AHJ’s: Who has the final say?
When a client needs to install new life safety systems or modify their existing systems, it is important to understand who, besides the client, has input on the system requirements. Everyone can avoid challenges late in their project by addressing all concerned parties early. In contracting language, the term “AHJ” or “Authority Having Jurisdiction” is used. In most cases, AHJ refers to a local municipality such as a city or county government or a local fire department or district that has the final say on the fire protection requirements of a project. However, insurance companies, third-party engineering consultants, and state and federal agencies can often impose additional demands on a building’s life safety systems.
Local city and fire districts often publish their requirements so that designers know during the design phase what will be required on the project. Designers then submit plans and calculations to the local authorities to review and approve prior to starting physical work on the project. Local AHJ’s then visit onsite throughout the project to perform inspections to ensure that the installation is in line with the submitted and approved plans.
Engineering firms, or consultants, are often brought on to projects before contractors, and the requirements of the engineering consultants are conveyed through plans and specifications that each contractor can review before providing pricing to complete the project. Similar to local AHJ’s, the fire protection contractor incorporates the engineer’s requirements into the design and then submits plans and calculations to the engineer for their review and approval before starting physical work on the project. Engineering consultants then visit the project during construction to review the installation. If something does not match with what was planned, the engineer issues a “punch list” of items that need to be corrected or completed in order to successfully finish the project.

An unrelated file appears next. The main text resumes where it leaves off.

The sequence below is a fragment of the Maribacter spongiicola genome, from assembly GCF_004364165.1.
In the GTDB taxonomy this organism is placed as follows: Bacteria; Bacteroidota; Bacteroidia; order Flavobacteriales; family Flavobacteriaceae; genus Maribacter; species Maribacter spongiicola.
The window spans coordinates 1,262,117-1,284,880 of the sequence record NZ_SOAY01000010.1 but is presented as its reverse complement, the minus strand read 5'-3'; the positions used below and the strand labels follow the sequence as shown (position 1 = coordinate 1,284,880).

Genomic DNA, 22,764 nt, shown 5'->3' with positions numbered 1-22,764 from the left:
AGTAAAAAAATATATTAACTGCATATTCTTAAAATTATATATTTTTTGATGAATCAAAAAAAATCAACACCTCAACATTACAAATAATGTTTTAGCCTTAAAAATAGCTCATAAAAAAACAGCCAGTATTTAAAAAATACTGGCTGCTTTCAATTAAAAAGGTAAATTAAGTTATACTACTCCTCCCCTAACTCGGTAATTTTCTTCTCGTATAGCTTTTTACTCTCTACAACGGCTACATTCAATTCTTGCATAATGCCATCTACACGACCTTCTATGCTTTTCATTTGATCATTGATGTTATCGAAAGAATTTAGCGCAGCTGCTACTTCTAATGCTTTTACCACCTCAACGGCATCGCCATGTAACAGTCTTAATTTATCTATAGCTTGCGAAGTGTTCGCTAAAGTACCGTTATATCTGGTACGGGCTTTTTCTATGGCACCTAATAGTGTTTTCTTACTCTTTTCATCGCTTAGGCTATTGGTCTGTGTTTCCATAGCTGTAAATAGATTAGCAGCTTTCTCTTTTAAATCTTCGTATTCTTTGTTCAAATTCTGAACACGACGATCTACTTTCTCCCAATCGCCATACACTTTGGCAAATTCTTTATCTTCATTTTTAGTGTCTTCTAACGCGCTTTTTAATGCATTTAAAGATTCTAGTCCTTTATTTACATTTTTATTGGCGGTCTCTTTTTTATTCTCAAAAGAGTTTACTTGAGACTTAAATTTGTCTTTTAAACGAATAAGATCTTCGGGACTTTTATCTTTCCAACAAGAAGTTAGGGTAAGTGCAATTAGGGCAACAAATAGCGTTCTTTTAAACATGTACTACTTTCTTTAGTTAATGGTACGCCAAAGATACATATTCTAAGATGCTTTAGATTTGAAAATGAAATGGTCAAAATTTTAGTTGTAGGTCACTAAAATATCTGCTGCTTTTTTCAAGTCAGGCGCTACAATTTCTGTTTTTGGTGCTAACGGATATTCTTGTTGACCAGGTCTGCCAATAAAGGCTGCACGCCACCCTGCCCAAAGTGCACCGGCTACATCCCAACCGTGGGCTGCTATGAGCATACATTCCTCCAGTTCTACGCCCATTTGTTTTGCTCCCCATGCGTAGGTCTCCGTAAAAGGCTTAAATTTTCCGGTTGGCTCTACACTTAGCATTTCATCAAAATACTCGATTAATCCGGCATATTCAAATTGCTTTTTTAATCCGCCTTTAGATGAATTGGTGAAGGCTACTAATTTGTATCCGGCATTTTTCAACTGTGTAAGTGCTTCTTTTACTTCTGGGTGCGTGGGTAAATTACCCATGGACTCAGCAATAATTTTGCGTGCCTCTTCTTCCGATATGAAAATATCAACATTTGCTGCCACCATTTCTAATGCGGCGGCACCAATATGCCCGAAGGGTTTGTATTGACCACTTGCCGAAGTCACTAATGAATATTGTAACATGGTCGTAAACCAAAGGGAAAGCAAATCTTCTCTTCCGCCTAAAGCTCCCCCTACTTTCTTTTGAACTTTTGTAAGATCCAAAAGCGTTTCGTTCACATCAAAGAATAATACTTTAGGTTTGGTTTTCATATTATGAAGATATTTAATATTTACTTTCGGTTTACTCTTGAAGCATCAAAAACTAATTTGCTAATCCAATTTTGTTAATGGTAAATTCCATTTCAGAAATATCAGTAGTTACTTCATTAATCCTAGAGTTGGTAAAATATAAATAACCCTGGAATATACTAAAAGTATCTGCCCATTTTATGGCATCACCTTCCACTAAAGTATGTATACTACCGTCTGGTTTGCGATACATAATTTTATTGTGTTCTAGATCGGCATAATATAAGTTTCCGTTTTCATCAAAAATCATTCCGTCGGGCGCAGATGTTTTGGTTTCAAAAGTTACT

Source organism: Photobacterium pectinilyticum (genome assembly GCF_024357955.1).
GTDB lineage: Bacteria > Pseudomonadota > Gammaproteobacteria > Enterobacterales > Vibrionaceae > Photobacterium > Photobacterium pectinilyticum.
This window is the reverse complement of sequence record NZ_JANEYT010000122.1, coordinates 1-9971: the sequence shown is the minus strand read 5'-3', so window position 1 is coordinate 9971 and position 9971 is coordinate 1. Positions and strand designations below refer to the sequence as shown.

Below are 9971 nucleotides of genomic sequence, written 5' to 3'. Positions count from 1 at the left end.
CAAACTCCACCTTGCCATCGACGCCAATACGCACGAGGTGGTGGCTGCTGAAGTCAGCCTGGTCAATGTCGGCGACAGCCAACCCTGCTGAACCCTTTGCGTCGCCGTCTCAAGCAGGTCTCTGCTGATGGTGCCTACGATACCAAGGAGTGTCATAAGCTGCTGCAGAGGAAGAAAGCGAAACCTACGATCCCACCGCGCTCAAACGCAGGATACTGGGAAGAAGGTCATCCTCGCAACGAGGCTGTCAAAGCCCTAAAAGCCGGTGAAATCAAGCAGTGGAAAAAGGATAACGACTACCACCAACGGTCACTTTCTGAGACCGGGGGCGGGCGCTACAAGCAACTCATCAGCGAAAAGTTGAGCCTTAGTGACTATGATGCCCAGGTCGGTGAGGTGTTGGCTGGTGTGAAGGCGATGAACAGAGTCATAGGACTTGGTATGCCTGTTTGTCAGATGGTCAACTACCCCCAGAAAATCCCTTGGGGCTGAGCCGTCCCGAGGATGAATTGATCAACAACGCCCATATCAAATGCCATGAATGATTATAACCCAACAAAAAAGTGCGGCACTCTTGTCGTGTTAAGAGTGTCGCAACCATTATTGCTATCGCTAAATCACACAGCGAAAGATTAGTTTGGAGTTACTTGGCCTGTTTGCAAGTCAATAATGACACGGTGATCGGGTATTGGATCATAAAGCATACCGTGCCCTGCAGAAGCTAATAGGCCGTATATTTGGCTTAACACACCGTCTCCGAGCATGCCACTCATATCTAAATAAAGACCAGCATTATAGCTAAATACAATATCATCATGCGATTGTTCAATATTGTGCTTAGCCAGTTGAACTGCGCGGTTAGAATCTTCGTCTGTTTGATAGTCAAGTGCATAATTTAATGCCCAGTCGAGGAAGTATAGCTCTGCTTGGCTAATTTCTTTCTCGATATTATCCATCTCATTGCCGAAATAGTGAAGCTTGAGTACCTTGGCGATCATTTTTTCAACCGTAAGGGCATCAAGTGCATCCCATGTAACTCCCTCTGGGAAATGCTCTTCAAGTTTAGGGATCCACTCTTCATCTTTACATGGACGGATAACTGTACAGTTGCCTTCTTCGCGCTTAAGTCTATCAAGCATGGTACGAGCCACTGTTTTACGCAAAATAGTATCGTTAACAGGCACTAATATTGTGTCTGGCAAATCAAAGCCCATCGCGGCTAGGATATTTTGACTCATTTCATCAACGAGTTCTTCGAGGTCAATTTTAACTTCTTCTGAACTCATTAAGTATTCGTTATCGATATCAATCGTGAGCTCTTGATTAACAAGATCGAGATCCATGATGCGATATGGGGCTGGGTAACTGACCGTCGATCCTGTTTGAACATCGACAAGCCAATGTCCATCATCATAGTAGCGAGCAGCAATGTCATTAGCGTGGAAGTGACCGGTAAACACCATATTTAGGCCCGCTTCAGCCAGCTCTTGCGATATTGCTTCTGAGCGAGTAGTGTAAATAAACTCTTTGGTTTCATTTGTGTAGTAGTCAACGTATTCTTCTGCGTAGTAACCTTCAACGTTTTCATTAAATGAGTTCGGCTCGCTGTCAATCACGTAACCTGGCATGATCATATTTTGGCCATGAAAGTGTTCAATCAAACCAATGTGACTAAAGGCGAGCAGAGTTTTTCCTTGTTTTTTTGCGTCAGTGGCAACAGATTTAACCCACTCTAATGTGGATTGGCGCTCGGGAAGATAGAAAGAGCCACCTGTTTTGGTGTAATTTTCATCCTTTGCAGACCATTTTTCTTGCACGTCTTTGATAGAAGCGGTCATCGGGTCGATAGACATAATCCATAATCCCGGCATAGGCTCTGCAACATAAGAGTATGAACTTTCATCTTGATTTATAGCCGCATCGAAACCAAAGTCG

Insurance companies such as Factory Mutual are very similar to local AHJs in the fact that their requirements are well known, and they perform reviews before starting each project. Factory Mutual also performs onsite reviews during installation.
The last group of AHJ’s that will be addressed in this article are less involved but equally important as the others mentioned previously. Agencies such as the Missouri Department of Health and Senior Services (DHSS), Illinois Department of Public Health (IDPH), and The Joint Commission can become involved in projects that include healthcare settings or dependent care facilities. Both DHSS and IDPH follow slightly different standards than most local AHJs. When multiple codes and standards are required to be followed on a project, the strictest code or standard shall be followed. DHSS and IDPH both review fire protection plans but typically take significantly longer to provide feedback than local AHJs. If adequate time is not given for a response before starting work, there is a risk that changes will need to be made to systems that have already been installed. Customers need to plan for additional review time when state agencies are involved in the project. The Joint Commission (TJC) is an independent group that accredits and certifies health care organizations. TJC surveys finished and operational facilities to decide on certifications or accreditation. When planning a new healthcare facility, it is important to understand if TJC is involved before design. TJC requirements are enforced after projects are complete and could cause significant challenges if any part of the systems need to be modified based on a TJC survey.
The above list of AHJ’s is not an all-inclusive list. The groups are just a sample of who should be contacted prior to starting design on any project. Knowing everyone’s requirements early on is critical to completing a successful project and minimizing unforeseen costs and schedule delays.
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